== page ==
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Great funerals in recent history

2013-03-08 22:03

Caracas - With hundreds of thousands of Venezuelans expected to attend, president Hugo Chavez's state funeral on Friday is likely to be one of the biggest gatherings ever of respect for an important world figure:

The Americas:

- In Argentina, the funeral of Eva (Evita) Peron, who died aged 33 on 26 July 1952, brought the country to a standstill. Her funeral, which brought out some two million people in the capital, lasted 16 days.

On the death of president Juan Peron, on 1 July 1974, a crowd filed past his coffin and a million people converged in the centre of the capital Buenos Aires for his funeral.

And in February 1936, a 5km-long cortege of hundreds of thousands of people accompanied the funeral procession of singer Carlos Gardel.

- In Washington, in November 1963, more than one million people paid a silent homage at the state funeral of president John F Kennedy who had been assassinated.

Europe:

- In April 2005, the funeral of Pope John Paul II brought more than a million worshippers to St Peter's Square in Rome. Gatherings took place around the world, notably at Krakow in John Paul's homeland Poland, where some 800 000 people prayed and watched the funeral on giant screens.

- In Britain, in September 1997, the country came to a standstill and hundreds of thousands of people lined the streets of London for the funeral of Diana, Princess of Wales, who died in a car crash in Paris.

- The deaths of leaders from the former communist bloc in Eastern Europe have also been the occasions of great outpourings of national grief. In March 1953, some five million Soviet citizens filed past the coffin of Joseph Stalin, followed by a funeral which brought more than a million people into the streets of Moscow.

Asia:

- In India, in September 1997, the streets of Calcutta filled with more than a million people saying their farewells to Mother Teresa, the frail Albanian nun who became a living legend for her work among the poorest in the city's slums.

In 1948, some two million turned out to witness the cremation of Mahatma Gandhi, the day after his assassination. Prime Minister Pandit Nehru was accompanied on his final journey by more than a million of his subjects in May 1964. The funeral of his daughter, Indira Gandhi, also prime minister, drew more than a million mourners 20 years later.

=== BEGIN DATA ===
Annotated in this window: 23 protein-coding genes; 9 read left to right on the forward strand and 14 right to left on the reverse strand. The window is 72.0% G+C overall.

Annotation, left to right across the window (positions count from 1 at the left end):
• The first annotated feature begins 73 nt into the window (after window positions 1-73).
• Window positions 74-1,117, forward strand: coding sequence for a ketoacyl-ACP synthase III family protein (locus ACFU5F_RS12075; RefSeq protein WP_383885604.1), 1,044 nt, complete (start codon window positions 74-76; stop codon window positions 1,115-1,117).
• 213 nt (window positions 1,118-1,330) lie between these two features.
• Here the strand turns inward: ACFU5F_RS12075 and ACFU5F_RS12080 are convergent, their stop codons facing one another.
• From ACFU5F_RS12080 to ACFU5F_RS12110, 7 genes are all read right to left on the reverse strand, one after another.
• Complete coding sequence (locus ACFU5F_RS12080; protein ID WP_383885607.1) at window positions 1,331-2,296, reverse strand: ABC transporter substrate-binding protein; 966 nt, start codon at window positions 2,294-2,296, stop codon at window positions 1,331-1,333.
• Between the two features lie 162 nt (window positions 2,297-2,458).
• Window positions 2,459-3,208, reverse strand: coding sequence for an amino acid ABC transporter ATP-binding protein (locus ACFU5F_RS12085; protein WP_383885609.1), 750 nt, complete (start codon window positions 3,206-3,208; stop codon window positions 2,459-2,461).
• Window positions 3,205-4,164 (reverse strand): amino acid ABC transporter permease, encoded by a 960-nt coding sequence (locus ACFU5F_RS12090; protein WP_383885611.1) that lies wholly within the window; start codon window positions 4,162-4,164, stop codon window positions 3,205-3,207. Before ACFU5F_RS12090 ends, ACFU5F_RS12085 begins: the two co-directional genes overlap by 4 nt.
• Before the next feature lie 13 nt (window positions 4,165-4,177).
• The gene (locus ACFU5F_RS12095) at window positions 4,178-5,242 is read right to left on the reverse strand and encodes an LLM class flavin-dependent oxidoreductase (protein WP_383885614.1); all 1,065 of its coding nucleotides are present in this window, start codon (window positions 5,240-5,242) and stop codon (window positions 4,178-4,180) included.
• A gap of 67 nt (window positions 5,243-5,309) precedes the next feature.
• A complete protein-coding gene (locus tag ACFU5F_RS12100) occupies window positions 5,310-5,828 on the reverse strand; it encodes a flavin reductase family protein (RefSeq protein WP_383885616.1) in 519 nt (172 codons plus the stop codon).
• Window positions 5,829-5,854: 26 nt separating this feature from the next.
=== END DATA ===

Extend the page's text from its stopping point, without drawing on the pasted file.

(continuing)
- In China, in September 1976, 800 million people stopped work during the funeral of Mao Zedong, the Great Leader, whose funeral was attended by a crowd of a million packed into Beijing's central Tiananmen Square.

- In July 1994, the funeral of the founder of communist North Korea, Kim Il-Sung, led to scenes of unprecedented mass grief in the streets of Pyongyang. Two million people bowed to the funeral cortege, according to North Korean media. South Korean observers put the number at more than a million.

In December 2011, hundreds of thousands lined the streets of Pyongyang, sobbing and wailing for the funeral of North Korea's late leader Kim Jong-Il.

The Middle East:

- In the Arab world, the funerals of political leaders often give rise to massive crowds.

In October 1970, the streets of the Egyptian capital Cairo were swamped with millions of grief-stricken mourners for the funeral procession of president Gamal Abdel Nasser.

- In Tehran on June 6 1989 collective hysteria reigned when perhaps as many as 10 million, according to the IRNA news agency, lined the streets for the funeral of Ayatollah Khomeini, the father of the Iranian Islamic republic.

- In November 1995, a million Israelis and hundreds of foreign dignitaries including many leaders from the Arab world, paid tribute to prime minister Yitzhak Rabin, assassinated by a right-wing gunman.

- On 12 November 2004, when the late Palestinian leader Yasser Arafat was laid to rest in Ramallah, on the West Bank, scenes of great emotion saw a crowd of several thousand surge around the military helicopter bringing the body from Cairo, preventing his flag-draped coffin from being unloaded for some 20 minutes.

- But it was an artist, the Egyptian singer Oum Kalsoum, who brought out the biggest crowd in 1975, according to the Arab media, when several million people accompanied her coffin through the streets of Cairo.

Comments
  • Mongi Wethu - 2013-03-09 02:01

    Is South Africa prepared for its inevitable Chavez moment? Imagine a plan being made for all having a chance to see Chavez at the World Cup stadiums so as to minimize congestion on the roads leading to Jo'burg, Pretoria, Mthatha or Umlazi, etc. Of course Chavez's family and the government would have to realize the ernomity of the occasion and thus the departure from the norm. maybe the family agrees to two or three days private mourning after which the body of our departed leader is ferried by the military and Air Force helicopters, etc from SWC stadium and city to city where the local populace will have a chance to bid farewell, have a mass memorial and file past the casket over two/three days max. This might take two to three weeks to accomplish before actual burial but will try to satisfy everybody without causing unnecessary chaos and or loss of life.Imagine nobody ever having to say or sing "Asimbonanga....."

      Fidel Chavista - 2013-03-10 10:40

      Asimbonanga...... uChavez... thina...laph' ekhona...laph' ehleli khona! Hey sithi hey wena....hey wena?

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